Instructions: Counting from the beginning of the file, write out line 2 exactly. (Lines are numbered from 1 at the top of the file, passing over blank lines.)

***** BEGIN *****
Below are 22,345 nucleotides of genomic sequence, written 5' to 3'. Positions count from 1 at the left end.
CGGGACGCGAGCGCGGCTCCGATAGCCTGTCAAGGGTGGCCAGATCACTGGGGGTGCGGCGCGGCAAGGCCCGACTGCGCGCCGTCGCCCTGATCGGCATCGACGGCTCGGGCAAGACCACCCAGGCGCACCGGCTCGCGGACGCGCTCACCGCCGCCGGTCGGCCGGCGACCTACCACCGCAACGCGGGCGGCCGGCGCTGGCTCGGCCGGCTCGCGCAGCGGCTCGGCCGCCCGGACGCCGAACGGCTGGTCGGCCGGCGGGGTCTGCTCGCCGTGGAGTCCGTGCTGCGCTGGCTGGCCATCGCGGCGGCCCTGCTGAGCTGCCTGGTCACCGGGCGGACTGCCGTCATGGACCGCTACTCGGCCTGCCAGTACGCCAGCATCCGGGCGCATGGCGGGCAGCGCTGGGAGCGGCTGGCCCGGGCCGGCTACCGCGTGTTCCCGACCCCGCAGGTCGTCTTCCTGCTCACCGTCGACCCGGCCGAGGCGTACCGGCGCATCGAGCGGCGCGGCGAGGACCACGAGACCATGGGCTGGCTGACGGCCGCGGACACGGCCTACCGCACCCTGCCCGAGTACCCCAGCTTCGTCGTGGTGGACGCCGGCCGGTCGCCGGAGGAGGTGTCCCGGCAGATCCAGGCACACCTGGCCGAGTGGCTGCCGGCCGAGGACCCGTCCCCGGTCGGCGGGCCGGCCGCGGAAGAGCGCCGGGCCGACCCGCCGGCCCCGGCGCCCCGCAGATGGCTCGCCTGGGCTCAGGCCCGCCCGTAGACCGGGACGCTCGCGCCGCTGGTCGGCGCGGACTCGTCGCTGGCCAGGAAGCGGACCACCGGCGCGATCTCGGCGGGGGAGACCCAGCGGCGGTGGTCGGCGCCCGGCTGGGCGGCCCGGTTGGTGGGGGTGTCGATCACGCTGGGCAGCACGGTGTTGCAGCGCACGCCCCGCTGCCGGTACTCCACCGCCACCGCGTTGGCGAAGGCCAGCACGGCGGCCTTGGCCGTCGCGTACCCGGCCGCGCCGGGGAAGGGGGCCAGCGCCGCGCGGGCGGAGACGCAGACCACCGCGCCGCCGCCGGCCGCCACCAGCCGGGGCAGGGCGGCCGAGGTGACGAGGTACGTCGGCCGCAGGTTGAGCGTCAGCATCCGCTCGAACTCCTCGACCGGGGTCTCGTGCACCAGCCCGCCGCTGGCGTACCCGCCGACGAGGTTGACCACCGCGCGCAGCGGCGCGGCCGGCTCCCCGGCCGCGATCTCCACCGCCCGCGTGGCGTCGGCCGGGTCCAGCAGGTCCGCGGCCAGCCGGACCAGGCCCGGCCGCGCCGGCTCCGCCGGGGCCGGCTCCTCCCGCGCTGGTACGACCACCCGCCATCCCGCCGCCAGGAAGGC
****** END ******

CGGGACGCGAGCGCGGCTCCGATAGCCTGTCAAGGGTGGCCAGATCACTGGGGGTGCGGCGCGGCAAGGCCCGACTGCGCGCCGTCGCCCTGATCGGCATCGACGGCTCGGGCAAGACCACCCAGGCGCACCGGCTCGCGGACGCGCTCACCGCCGCCGGTCGGCCGGCGACCTACCACCGCAACGCGGGCGGCCGGCGCTGGCTCGGCCGGCTCGCGCAGCGGCTCGGCCGCCCGGACGCCGAACGGCTGGTCGGCCGGCGGGGTCTGCTCGCCGTGGAGTCCGTGCTGCGCTGGCTGGCCATCGCGGCGGCCCTGCTGAGCTGCCTGGTCACCGGGCGGACTGCCGTCATGGACCGCTACTCGGCCTGCCAGTACGCCAGCATCCGGGCGCATGGCGGGCAGCGCTGGGAGCGGCTGGCCCGGGCCGGCTACCGCGTGTTCCCGACCCCGCAGGTCGTCTTCCTGCTCACCGTCGACCCGGCCGAGGCGTACCGGCGCATCGAGCGGCGCGGCGAGGACCACGAGACCATGGGCTGGCTGACGGCCGCGGACACGGCCTACCGCACCCTGCCCGAGTACCCCAGCTTCGTCGTGGTGGACGCCGGCCGGTCGCCGGAGGAGGTGTCCCGGCAGATCCAGGCACACCTGGCCGAGTGGCTGCCGGCCGAGGACCCGTCCCCGGTCGGCGGGCCGGCCGCGGAAGAGCGCCGGGCCGACCCGCCGGCCCCGGCGCCCCGCAGATGGCTCGCCTGGGCTCAGGCCCGCCCGTAGACCGGGACGCTCGCGCCGCTGGTCGGCGCGGACTCGTCGCTGGCCAGGAAGCGGACCACCGGCGCGATCTCGGCGGGGGAGACCCAGCGGCGGTGGTCGGCGCCCGGCTGGGCGGCCCGGTTGGTGGGGGTGTCGATCACGCTGGGCAGCACGGTGTTGCAGCGCACGCCCCGCTGCCGGTACTCCACCGCCACCGCGTTGGCGAAGGCCAGCACGGCGGCCTTGGCCGTCGCGTACCCGGCCGCGCCGGGGAAGGGGGCCAGCGCCGCGCGGGCGGAGACGCAGACCACCGCGCCGCCGCCGGCCGCCACCAGCCGGGGCAGGGCGGCCGAGGTGACGAGGTACGTCGGCCGCAGGTTGAGCGTCAGCATCCGCTCGAACTCCTCGACCGGGGTCTCGTGCACCAGCCCGCCGCTGGCGTACCCGCCGACGAGGTTGACCACCGCGCGCAGCGGCGCGGCCGGCTCCCCGGCCGCGATCTCCACCGCCCGCGTGGCGTCGGCCGGGTCCAGCAGGTCCGCGGCCAGCCGGACCAGGCCCGGCCGCGCCGGCTCCGCCGGGGCCGGCTCCTCCCGCGCTGGTACGACCACCCGCCATCCCGCCGCCAGGAAGGC